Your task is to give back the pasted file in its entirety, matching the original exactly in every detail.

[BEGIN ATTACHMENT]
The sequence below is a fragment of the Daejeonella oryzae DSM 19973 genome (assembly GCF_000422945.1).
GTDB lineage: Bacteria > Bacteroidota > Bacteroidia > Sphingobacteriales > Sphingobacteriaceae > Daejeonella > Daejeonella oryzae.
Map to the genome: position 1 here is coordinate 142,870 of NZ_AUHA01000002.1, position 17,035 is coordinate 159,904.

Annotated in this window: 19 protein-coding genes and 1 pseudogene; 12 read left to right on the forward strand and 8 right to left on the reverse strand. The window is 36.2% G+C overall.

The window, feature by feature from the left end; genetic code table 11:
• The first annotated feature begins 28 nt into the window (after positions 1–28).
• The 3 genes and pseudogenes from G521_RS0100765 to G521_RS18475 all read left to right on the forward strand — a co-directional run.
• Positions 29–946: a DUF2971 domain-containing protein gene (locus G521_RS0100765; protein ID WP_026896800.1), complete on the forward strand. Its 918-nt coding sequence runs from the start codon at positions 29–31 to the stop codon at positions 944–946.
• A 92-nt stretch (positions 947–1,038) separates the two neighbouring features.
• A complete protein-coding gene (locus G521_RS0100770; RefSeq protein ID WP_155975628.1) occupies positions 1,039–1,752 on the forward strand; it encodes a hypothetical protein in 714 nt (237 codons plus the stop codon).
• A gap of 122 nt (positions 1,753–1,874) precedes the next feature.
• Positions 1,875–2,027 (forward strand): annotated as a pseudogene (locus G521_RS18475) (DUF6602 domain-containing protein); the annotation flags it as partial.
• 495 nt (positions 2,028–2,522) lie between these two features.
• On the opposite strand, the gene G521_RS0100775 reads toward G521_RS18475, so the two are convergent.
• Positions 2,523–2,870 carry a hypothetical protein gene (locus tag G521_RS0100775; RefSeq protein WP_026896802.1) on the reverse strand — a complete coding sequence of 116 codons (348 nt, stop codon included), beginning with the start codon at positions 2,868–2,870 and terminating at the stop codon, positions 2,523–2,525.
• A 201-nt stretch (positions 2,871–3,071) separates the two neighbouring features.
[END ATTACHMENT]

The sequence below is a fragment of the Daejeonella oryzae DSM 19973 genome (assembly GCF_000422945.1).
GTDB lineage: Bacteria > Bacteroidota > Bacteroidia > Sphingobacteriales > Sphingobacteriaceae > Daejeonella > Daejeonella oryzae.
Map to the genome: position 1 here is coordinate 142,870 of NZ_AUHA01000002.1, position 17,035 is coordinate 159,904.

Annotated in this window: 19 protein-coding genes and 1 pseudogene; 12 read left to right on the forward strand and 8 right to left on the reverse strand. The window is 36.2% G+C overall.

The window, feature by feature from the left end; genetic code table 11:
• The first annotated feature begins 28 nt into the window (after positions 1–28).
• The 3 genes and pseudogenes from G521_RS0100765 to G521_RS18475 all read left to right on the forward strand — a co-directional run.
• Positions 29–946: a DUF2971 domain-containing protein gene (locus G521_RS0100765; protein ID WP_026896800.1), complete on the forward strand. Its 918-nt coding sequence runs from the start codon at positions 29–31 to the stop codon at positions 944–946.
• A 92-nt stretch (positions 947–1,038) separates the two neighbouring features.
• A complete protein-coding gene (locus G521_RS0100770; RefSeq protein ID WP_155975628.1) occupies positions 1,039–1,752 on the forward strand; it encodes a hypothetical protein in 714 nt (237 codons plus the stop codon).
• A gap of 122 nt (positions 1,753–1,874) precedes the next feature.
• Positions 1,875–2,027 (forward strand): annotated as a pseudogene (locus G521_RS18475) (DUF6602 domain-containing protein); the annotation flags it as partial.
• 495 nt (positions 2,028–2,522) lie between these two features.
• On the opposite strand, the gene G521_RS0100775 reads toward G521_RS18475, so the two are convergent.
• Positions 2,523–2,870 carry a hypothetical protein gene (locus tag G521_RS0100775; RefSeq protein WP_026896802.1) on the reverse strand — a complete coding sequence of 116 codons (348 nt, stop codon included), beginning with the start codon at positions 2,868–2,870 and terminating at the stop codon, positions 2,523–2,525.
• A 201-nt stretch (positions 2,871–3,071) separates the two neighbouring features.